As a student at Pitt Business, you will travel from the classroom, to the city, to the world. We have an acclaimed faculty and offer a wealth of experience-based learning opportunities such as internships and class projects with real companies. For those with global aspirations, you can gain life-changing experience through our Global Business Institute, International Internship Program, and study abroad options in more than 75 countries.
Pitt Business enrolls approximately 300 freshmen each year. To apply, students should select one of the major options in the College of Business Administration on their University of Pittsburgh admissions application.
Preparing for Admission to Pitt Business
Factors considered for admission include your high-school grades, class rank, ACT/SAT scores, the competitiveness of your high school curriculum, and extras like involvement and leadership experience.
To increase your chances of admission, the following are recommended:
- A rigorous college-prep high school curriculum
- Honors, Advanced Placement (AP), International Baccalaureate (IB), and college-in-high-school classes are recommended
- Four years of high school math
- Including a challenging senior-year math course such as calculus, pre-calculus, or trigonometry
- At least three years of high school coursework in the same foreign language
- This will fulfill the Pitt Business foreign language requirement
- Take the SAT or ACT more than once. We recommend that you test once in the junior year and once early in the senior year. We combine your highest critical reading and math sub scores from all tests submitted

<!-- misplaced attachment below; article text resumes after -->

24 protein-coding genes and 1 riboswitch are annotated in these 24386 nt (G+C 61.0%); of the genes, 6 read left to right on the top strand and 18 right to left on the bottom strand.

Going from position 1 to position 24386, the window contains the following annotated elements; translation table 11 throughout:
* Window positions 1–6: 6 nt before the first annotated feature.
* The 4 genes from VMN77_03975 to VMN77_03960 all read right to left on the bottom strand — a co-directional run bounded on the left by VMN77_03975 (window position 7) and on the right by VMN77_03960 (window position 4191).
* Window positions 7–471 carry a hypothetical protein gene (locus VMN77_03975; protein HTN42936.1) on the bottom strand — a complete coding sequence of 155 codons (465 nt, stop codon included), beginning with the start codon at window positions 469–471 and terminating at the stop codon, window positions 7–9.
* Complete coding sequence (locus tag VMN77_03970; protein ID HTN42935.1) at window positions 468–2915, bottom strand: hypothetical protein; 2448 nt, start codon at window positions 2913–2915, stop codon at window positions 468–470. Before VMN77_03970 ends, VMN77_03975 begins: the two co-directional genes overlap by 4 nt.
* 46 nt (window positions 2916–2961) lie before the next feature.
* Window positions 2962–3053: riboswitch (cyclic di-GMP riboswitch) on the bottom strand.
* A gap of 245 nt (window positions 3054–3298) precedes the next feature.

- Extracurricular Activities. Because strong leadership skills are important for success in business, you may also want to include information on your application about your activities, part-time jobs, volunteer work, and travel experiences
- Short Answer Questions and Letters of Recommendation. We strongly encourage you to answer the series of optional short answer questions on the Pitt application. Your answers may increase the likelihood that you are considered for scholarships, guaranteed admission to graduate or professional school, or given special consideration due to extenuating circumstances. While we appreciate your teachers, counselors, and other mentors taking the time to write recommendation letters on your behalf, we find letters are beneficial in very limited circumstances (for example: providing context for variance in your overall academic performance). We recommend that you submit responses to the Short Answer Questions and use that space to explain or clarify what most recommenders would cover in a letter.